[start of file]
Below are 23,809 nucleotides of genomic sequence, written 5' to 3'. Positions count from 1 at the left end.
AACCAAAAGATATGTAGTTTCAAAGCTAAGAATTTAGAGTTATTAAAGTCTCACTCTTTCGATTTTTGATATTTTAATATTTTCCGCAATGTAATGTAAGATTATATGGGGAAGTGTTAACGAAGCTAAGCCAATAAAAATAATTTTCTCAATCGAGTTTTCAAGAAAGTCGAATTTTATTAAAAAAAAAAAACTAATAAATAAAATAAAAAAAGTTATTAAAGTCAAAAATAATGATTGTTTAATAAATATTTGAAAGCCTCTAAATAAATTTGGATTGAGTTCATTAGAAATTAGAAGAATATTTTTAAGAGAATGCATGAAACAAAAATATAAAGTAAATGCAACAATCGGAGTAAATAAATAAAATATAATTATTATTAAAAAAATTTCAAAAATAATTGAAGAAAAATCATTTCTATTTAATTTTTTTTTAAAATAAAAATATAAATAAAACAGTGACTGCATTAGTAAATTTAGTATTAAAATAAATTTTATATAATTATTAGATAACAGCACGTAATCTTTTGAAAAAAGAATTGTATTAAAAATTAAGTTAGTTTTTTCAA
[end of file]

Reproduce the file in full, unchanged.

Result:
Below are 23,809 nucleotides of genomic sequence, written 5' to 3'. Positions count from 1 at the left end.
AACCAAAAGATATGTAGTTTCAAAGCTAAGAATTTAGAGTTATTAAAGTCTCACTCTTTCGATTTTTGATATTTTAATATTTTCCGCAATGTAATGTAAGATTATATGGGGAAGTGTTAACGAAGCTAAGCCAATAAAAATAATTTTCTCAATCGAGTTTTCAAGAAAGTCGAATTTTATTAAAAAAAAAAAACTAATAAATAAAATAAAAAAAGTTATTAAAGTCAAAAATAATGATTGTTTAATAAATATTTGAAAGCCTCTAAATAAATTTGGATTGAGTTCATTAGAAATTAGAAGAATATTTTTAAGAGAATGCATGAAACAAAAATATAAAGTAAATGCAACAATCGGAGTAAATAAATAAAATATAATTATTATTAAAAAAATTTCAAAAATAATTGAAGAAAAATCATTTCTATTTAATTTTTTTTTAAAATAAAAATATAAATAAAACAGTGACTGCATTAGTAAATTTAGTATTAAAATAAATTTTATATAATTATTAGATAACAGCACGTAATCTTTTGAAAAAAGAATTGTATTAAAAATTAAGTTAGTTTTTTCAA